Sunday, April 15, 2018
Water: Part II
Matilija Junior High Auditorium
703 El Paseo Rd, Ojai, California 93023
In addition to our panels promoting civil discourse on topics of national concern, The Ojai Chautauqua is launching a series of events specifically focused on issues facing the Ojai Valley. We kick off this new series with an imminent and critical choice facing all of us – Water. In 2014 we held a panel on The Future of Water (view the event here) and since then the situation has only become worse with the continuing drought. There are several proposals under consideration and the purpose of this panel is to thoughtfully consider all of the options and their implications. We hope you will join us as we work together to ensure the vitality of this beautiful community.
Member of the Ojai Valley Water Advisory Group
Water Conservation Expert and Horticulturalist
Board Member of the Casitas Municipal Water District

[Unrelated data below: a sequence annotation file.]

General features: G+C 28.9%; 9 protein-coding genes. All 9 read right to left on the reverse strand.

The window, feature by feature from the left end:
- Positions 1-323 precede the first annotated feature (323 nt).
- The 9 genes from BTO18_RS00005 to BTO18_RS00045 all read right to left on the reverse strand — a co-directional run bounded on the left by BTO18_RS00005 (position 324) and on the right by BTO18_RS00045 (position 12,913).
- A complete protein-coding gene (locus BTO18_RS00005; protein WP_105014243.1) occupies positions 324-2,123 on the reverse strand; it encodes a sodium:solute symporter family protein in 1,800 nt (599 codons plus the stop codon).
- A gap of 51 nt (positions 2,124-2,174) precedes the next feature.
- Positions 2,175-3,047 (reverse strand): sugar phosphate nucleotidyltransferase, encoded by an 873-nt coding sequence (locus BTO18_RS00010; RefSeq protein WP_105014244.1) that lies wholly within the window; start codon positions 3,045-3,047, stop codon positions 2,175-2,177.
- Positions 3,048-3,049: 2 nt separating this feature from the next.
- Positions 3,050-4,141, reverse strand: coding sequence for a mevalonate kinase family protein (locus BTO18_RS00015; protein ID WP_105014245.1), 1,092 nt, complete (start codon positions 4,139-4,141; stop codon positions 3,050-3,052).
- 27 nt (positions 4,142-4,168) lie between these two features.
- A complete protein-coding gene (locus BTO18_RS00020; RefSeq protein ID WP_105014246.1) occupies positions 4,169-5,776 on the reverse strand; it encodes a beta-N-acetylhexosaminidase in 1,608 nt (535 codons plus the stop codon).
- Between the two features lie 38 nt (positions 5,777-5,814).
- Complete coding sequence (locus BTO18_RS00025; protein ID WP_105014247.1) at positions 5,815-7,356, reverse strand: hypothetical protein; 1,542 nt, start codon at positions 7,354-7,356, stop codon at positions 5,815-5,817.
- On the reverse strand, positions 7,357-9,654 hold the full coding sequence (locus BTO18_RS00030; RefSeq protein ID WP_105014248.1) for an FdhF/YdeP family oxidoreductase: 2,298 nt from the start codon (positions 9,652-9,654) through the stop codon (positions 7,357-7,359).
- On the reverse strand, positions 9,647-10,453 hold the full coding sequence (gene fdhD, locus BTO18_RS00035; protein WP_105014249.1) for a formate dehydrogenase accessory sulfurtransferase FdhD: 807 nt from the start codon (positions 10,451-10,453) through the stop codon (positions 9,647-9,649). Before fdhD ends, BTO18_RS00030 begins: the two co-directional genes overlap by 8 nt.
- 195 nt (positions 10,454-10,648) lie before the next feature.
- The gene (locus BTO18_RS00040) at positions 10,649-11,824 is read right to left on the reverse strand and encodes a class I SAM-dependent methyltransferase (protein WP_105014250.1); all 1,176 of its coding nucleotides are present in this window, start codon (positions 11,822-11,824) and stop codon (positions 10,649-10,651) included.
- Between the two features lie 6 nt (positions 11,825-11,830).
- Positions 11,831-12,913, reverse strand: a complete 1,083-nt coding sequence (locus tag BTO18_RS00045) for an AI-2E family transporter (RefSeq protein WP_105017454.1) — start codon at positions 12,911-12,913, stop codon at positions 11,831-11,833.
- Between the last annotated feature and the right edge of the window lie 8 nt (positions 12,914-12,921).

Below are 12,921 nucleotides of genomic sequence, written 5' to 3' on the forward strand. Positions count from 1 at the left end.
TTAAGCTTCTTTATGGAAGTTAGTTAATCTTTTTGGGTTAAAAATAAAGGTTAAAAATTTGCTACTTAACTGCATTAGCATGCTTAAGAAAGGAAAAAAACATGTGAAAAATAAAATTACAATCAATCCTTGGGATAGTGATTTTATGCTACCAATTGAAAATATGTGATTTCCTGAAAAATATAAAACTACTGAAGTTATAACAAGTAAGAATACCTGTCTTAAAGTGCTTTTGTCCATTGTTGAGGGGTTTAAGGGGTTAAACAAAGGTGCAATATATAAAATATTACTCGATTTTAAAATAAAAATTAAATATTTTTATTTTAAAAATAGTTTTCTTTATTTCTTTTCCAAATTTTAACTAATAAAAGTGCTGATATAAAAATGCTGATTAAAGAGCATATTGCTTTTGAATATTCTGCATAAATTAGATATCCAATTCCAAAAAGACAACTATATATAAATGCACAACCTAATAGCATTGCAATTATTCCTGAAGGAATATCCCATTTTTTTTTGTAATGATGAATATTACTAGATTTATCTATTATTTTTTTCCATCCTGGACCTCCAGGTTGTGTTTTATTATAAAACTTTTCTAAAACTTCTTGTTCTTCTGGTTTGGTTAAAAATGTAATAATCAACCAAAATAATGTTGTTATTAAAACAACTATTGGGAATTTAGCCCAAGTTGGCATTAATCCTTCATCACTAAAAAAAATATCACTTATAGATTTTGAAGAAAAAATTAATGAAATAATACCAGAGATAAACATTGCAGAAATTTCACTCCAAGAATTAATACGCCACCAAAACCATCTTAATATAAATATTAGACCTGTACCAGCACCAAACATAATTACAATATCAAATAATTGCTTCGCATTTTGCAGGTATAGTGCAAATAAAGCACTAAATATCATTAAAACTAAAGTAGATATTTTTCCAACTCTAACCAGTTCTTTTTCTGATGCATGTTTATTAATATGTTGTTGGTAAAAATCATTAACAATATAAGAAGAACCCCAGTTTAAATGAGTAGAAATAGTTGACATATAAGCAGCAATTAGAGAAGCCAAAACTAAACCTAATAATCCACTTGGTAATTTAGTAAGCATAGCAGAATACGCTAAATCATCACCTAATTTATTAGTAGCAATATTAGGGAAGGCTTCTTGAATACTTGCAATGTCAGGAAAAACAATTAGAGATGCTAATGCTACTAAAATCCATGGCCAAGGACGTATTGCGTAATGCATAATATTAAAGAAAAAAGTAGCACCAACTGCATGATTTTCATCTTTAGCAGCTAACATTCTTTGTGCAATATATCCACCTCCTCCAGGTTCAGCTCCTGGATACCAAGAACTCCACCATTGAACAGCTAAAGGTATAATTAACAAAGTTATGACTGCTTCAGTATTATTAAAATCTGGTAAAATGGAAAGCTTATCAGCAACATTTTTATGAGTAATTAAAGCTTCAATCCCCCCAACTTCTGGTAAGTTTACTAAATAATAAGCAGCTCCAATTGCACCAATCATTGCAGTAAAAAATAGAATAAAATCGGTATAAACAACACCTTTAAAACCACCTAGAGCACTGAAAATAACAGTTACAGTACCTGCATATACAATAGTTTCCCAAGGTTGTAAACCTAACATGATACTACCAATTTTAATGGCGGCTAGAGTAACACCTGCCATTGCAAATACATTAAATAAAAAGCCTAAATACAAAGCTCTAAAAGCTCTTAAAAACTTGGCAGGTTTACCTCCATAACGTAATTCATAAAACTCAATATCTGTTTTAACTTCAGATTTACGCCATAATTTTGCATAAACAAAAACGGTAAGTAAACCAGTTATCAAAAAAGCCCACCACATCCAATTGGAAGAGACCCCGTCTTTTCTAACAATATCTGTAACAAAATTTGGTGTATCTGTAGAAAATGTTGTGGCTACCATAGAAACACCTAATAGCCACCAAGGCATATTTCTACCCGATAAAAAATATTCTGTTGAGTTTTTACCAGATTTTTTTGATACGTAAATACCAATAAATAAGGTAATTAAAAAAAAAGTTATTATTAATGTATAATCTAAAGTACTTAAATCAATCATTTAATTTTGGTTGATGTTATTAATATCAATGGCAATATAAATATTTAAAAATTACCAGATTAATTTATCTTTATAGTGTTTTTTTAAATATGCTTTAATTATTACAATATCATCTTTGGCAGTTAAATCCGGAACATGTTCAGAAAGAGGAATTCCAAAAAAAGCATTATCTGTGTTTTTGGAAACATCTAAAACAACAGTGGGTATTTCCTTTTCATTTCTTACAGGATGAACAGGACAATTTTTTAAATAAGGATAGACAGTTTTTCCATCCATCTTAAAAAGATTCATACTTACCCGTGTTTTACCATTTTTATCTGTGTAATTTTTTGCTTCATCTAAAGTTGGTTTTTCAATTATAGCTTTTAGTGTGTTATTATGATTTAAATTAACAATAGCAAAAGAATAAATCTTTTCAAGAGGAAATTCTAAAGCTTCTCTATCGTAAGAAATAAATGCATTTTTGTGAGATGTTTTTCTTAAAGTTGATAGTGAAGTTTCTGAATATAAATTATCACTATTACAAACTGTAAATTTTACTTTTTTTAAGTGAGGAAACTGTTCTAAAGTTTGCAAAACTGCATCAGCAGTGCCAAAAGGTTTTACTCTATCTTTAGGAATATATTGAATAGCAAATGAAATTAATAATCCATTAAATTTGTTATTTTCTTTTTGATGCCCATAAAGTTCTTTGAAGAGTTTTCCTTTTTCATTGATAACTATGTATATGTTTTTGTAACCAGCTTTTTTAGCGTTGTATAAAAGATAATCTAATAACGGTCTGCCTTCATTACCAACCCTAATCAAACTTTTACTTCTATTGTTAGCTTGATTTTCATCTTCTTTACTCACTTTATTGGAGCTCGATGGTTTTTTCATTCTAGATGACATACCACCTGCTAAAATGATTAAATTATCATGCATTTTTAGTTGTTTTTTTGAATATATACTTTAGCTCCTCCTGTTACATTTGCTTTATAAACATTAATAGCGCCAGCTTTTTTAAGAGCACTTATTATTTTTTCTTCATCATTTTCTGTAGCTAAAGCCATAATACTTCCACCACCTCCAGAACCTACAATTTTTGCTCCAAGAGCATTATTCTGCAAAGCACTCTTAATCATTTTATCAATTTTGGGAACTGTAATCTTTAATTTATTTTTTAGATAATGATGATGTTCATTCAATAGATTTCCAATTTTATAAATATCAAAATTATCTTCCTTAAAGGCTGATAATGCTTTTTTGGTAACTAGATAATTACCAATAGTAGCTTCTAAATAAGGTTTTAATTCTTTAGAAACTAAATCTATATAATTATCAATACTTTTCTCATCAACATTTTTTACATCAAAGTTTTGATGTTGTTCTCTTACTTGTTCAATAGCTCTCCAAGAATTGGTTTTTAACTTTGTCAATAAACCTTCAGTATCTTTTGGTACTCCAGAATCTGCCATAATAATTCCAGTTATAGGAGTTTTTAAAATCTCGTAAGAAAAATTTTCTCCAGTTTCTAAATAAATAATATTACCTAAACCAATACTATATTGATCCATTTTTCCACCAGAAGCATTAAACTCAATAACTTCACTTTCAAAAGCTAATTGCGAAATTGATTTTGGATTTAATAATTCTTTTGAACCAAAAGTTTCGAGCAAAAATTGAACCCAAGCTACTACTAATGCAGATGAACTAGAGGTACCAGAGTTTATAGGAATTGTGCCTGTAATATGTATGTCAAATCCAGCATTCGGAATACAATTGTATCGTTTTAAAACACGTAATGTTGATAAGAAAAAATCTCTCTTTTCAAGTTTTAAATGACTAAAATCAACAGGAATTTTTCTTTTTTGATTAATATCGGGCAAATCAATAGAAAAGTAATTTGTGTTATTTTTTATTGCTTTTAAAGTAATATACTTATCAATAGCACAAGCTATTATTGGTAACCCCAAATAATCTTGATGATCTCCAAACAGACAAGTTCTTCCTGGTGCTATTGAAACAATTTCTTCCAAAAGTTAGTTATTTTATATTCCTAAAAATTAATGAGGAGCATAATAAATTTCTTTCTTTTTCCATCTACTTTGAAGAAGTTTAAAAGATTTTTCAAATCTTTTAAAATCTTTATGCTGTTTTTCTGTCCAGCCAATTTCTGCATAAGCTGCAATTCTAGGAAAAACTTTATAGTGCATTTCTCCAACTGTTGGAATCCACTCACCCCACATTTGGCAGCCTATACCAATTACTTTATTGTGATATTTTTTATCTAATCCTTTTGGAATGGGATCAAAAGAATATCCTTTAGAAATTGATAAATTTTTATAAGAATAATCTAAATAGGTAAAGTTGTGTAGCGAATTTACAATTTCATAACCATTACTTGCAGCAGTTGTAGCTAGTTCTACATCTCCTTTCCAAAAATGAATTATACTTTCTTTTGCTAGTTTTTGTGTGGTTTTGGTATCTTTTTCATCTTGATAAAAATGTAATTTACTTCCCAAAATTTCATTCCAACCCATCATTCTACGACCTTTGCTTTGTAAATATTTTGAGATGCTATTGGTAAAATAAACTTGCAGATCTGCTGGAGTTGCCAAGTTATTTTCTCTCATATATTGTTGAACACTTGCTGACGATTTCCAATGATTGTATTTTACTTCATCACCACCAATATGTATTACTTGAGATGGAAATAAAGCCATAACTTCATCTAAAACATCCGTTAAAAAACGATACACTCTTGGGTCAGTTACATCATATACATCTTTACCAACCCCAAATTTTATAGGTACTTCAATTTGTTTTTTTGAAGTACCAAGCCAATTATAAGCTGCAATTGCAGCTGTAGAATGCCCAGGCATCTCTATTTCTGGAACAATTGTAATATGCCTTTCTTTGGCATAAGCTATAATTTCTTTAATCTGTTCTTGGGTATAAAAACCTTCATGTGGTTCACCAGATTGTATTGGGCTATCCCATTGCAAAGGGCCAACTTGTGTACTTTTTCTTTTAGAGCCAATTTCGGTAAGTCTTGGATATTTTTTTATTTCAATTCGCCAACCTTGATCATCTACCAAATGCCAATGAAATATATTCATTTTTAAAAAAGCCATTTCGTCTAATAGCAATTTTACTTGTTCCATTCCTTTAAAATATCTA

Ojai Permaculture Founder
Board Member of the Ventura River Water District
Managing Director of the Ojai Valley Inn
Ojai City Council Member
On every chair at the Panel on Ojai Tourism event – Sunday, November 19th, 2017, there was a handout containing data about Ojai tourism history, tax revenue, population, traffic, and housing. Click here to download in PDF format.
The purpose of the Ojai Chautauqua is to engage Ventura County in civil discourse about controversial and highly passionate subjects. The Chautauqua was an adult education movement in the United States, highly popular in the late 19th and early 20th centuries. Chautauqua assemblies expanded and spread throughout rural America until the mid-1920s.
The Chautauqua brought entertainment and culture for the whole community, with speakers, teachers, musicians, entertainers, preachers, and specialists of the day. Former U.S. President Theodore Roosevelt was quoted as saying that Chautauqua is “the most American thing in America.” The Ojai Chautauqua is continuing this movement, with a special focus on encouraging civil discourse on controversial and highly passionate subjects. The feedback so far has been phenomenal. Civil discourse is dangerously absent from all aspects of contemporary life. The result of this failing is not only sad… it is dangerous. If we can develop this essential ability, we can begin to affect a positive change to many aspects of life that can extend far and wide.